diminishing marginal utility of too much network growth

yesterday, i wrote about how the tradeoffs between network growth and network utilization. during that process i came up with a a visualization for how my ideal experience of network expansion would be balanced with getting things done via that network.

now, network growth doesn’t only come in the form people although that is what i looks like most often. but sometimes in conjuncton with meeting new people and sometimes not, new ideas and new access to new or existing resources are also a part of network growth (see this paper by mark granovetter on the strength of weak ties (which is one of the most cited sociology papers of all time)).

anyways, whether i’m thinking about people, ideas, or resources, below is a first draft of what i think my ideal growth pattern looks like.

ideal network growth pattern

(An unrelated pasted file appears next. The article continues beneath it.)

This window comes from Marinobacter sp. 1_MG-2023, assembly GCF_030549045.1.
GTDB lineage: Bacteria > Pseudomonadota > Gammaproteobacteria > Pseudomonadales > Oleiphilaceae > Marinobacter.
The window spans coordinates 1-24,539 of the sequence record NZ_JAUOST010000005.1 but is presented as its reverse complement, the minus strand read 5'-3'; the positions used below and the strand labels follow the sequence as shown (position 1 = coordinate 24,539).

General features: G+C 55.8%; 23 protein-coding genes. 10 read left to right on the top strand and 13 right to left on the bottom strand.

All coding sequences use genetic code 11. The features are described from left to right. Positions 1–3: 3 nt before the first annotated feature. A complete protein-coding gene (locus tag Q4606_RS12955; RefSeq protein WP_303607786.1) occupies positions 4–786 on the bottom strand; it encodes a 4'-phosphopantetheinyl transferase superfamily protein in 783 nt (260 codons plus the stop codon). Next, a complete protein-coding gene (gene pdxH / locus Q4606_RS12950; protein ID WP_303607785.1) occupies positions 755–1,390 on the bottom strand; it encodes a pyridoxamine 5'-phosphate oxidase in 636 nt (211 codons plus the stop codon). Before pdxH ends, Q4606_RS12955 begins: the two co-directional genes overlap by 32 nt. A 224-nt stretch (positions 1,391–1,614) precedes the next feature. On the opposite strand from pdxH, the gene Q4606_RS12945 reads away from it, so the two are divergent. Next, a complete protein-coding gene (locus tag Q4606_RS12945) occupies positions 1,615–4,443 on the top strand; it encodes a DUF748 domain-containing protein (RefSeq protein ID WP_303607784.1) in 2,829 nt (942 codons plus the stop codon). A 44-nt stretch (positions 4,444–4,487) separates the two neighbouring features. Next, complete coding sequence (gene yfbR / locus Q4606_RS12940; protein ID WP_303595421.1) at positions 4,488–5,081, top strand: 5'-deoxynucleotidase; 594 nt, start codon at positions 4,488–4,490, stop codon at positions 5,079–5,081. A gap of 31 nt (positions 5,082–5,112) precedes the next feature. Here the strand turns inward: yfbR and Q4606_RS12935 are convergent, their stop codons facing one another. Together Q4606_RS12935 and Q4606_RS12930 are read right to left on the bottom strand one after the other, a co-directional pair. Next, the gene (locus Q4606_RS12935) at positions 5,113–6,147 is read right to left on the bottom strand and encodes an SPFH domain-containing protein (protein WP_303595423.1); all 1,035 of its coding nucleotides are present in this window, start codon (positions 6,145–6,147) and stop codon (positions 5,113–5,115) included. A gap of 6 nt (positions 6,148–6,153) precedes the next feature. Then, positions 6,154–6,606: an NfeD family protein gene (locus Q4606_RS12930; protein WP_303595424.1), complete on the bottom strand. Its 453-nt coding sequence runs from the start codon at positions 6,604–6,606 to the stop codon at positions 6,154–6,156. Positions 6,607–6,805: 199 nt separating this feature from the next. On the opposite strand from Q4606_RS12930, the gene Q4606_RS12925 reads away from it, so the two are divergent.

the vertical bursts are moment of network expansion. the curvy bits are me figuring out how to work effectively in my newly expanded network.

non-ideal network growth patterns

at a certain point, once i’ve done a good amount of actual working with my network, another network expansion moment is a great boost. but as is somewhat apparent in these other two sketches, too many or too few moments are not ideal (in my experience). too many moments means i don’t have enough time to effectively follow up with everyone i wanted to connect with before. i sort of think of this as having sown too many seeds without having enough time or water to tend to them all. too few i think leads to stagnation (too few seeds sown, not enough output).

all of this isn’t to say that continuous network expansion isn’t desirable. i meet new people all the time. this type slow expansion is normal and manageable. it’s just that having too many moments of significant expansion isn’t ideal because it’s not possible for me to effectively tap into the connections i’ve made previously.

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